My system has been installed for about a year now. When I first contracted with Envismart, the sales rep was very available and eager to help with my questions but after the installation, he was very hard to make contact with, seldom returned my calls, and when he did seemed to tell me what he thought I wanted hear and very seldom followed through. The system had a shaky start, it died after one day and after two new inverters and several optimizers over several months of on again, off again operation it seems to be running smoothly, at least for the last few months. Customer support was not very good, to be kind, but the service personnel that came out were prompt and there when they said they would be and very open about what the problems were and quickly fixed them. I was told my recurring system problems were a little unusual and I have to take their word on that but they gave me their personnel cell numbers and told me to call them when I couldn't get Customer Support to call - and when I called them, they came through and got me serviced a lot more quickly. They are the main reason I rated the company a 3.I have to say, the last month or so, it seems like the company is starting to work on changing its image. I have been called on several occasions by the "Quality Assurance" group at their initiation and asked if everything was OK with my system and I usually had an issue about something (admittedly, sometimes very minor). They always followed through with answers and corrected my concerns which was a big change from my previous experiences. I want to encourage them to continue improving their Customer Support after the sale in this manner as that is the real reputation for their company. I am still reserving my opinion but I am very much encouraged by their recent efforts - Keep it up!... read more
Champion Energy is able to provide green power through the purchase of an environmental trading commodity known as a renewable energy credit (REC). RECs are created when a qualified renewable energy generation facility (like a wind farm or solar array) produces electricity. They represent the added value in terms of renewable energy’s environmental benefits and costs when compared to conventional means of producing power. We buy RECs from wind farms contributing electricity to your local grid, then ‘retire’ those RECs in direct proportion to the amount of energy you consume. In this way, you can be confident that every kWh you use is helping to promote and support the continued development of green energy infrastructure in your area.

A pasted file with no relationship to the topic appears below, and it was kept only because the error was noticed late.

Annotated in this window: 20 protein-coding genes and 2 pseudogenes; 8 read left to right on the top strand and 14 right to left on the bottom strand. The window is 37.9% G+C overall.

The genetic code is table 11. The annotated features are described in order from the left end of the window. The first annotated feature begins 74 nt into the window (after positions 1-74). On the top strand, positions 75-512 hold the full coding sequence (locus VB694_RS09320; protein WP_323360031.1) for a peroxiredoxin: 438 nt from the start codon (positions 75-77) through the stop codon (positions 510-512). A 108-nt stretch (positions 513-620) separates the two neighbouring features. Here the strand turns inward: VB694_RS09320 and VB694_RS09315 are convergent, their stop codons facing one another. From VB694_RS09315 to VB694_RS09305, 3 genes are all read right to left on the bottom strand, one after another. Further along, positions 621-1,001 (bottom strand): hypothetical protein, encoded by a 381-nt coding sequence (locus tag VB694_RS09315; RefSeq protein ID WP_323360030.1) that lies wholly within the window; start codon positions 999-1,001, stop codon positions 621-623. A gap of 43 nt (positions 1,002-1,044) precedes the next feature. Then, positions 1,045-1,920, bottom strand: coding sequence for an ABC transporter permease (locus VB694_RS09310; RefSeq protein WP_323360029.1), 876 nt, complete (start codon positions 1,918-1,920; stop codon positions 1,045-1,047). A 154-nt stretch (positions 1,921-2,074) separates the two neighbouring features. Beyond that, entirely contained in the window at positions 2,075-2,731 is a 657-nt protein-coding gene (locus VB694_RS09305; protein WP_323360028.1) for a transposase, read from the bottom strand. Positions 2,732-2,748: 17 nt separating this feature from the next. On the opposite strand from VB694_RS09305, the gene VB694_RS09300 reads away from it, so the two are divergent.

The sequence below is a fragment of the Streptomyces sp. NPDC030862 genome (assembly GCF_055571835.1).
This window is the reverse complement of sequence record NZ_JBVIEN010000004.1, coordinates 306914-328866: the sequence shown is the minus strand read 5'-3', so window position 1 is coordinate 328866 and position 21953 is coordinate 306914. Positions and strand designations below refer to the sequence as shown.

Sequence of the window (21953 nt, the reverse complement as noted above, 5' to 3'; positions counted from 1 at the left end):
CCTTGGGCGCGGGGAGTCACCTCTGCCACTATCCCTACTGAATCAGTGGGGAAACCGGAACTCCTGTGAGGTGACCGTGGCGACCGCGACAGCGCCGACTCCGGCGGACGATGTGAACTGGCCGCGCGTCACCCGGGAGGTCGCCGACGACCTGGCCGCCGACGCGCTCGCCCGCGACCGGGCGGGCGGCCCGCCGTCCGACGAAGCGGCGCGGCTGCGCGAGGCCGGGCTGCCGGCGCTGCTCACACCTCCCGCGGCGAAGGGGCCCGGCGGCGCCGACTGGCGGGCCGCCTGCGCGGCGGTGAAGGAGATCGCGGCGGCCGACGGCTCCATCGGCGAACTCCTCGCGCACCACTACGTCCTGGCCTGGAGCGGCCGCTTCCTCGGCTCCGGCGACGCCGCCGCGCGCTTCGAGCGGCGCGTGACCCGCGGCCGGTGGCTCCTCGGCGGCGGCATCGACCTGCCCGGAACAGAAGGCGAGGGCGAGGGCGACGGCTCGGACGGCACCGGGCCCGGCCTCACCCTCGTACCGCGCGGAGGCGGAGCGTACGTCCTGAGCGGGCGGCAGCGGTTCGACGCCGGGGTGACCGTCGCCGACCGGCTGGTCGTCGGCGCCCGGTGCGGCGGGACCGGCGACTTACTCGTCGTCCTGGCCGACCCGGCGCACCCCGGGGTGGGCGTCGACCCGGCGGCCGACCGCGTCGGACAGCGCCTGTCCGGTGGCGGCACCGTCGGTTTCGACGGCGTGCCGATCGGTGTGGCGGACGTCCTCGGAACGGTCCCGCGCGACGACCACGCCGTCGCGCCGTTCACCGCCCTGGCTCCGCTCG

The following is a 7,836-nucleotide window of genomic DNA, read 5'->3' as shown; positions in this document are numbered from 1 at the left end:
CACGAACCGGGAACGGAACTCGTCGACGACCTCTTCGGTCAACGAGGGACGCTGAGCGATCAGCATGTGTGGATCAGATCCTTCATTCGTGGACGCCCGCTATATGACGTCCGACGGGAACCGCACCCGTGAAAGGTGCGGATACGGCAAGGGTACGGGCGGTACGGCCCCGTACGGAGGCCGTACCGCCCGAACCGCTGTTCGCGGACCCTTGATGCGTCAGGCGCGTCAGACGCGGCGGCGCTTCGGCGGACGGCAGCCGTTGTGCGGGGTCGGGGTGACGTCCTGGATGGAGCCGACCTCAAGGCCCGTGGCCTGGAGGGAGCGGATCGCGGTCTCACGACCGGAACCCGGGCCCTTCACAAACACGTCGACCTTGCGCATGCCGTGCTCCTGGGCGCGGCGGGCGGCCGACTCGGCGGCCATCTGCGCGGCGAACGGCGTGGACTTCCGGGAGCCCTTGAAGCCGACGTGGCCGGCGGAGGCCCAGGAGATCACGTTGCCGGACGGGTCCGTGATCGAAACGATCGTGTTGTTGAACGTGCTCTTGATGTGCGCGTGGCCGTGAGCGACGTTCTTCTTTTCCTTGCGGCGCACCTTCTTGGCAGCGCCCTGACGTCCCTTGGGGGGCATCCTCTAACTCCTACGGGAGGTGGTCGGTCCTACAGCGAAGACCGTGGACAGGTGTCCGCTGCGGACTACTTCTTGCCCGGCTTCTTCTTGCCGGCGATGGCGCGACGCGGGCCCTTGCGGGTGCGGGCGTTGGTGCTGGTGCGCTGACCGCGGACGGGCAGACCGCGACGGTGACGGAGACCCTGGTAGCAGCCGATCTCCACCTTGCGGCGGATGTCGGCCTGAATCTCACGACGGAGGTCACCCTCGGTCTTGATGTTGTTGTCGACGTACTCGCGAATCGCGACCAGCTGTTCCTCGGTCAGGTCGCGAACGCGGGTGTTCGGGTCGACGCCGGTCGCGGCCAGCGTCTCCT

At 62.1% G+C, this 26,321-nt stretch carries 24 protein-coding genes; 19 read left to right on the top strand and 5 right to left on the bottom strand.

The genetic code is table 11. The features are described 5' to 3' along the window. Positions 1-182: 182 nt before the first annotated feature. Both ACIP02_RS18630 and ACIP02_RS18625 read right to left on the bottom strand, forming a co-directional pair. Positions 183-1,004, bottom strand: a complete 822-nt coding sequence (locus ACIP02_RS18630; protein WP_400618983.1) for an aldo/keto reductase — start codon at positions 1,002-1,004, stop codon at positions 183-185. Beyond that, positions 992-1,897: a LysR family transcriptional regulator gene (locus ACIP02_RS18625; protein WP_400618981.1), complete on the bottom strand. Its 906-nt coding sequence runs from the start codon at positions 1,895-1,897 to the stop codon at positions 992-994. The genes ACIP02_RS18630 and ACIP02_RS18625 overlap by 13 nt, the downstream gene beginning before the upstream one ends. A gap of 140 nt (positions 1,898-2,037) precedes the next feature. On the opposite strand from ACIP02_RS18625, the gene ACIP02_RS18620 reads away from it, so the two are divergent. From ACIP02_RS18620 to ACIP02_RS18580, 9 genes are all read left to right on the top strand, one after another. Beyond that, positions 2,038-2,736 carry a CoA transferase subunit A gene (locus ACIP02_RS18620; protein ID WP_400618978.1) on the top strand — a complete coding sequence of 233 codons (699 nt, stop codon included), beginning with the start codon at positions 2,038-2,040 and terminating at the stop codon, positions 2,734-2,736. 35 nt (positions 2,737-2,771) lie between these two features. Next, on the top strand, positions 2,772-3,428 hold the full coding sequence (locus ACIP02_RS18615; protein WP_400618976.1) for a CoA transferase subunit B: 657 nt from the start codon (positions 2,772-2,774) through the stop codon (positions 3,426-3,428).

Solar and wind are Intermittent energy sources that supply electricity 10-40% of the time. To compensate for this characteristic, it is common to pair their production with already existing hydroelectricity or natural gas generation. In regions where this isn't available, wind and solar can be paired with significantly more expensive pumped-storage hydroelectricity.
^ Jump up to: a b c d Alsema, E.A.; Wild – Scholten, M.J. de; Fthenakis, V.M. Environmental impacts of PV electricity generation – a critical comparison of energy supply options Archived 6 March 2012 at the Wayback Machine. ECN, September 2006; 7p. Presented at the 21st European Photovoltaic Solar Energy Conference and Exhibition, Dresden, Germany, 4–8 September 2006.
A wide range of concentrating technologies exists: among the best known are the parabolic trough, the compact linear Fresnel reflector, the Stirling dish and the solar power tower. Various techniques are used to track the sun and focus light. In all of these systems a working fluid is heated by the concentrated sunlight, and is then used for power generation or energy storage. Thermal storage efficiently allows up to 24-hour electricity generation.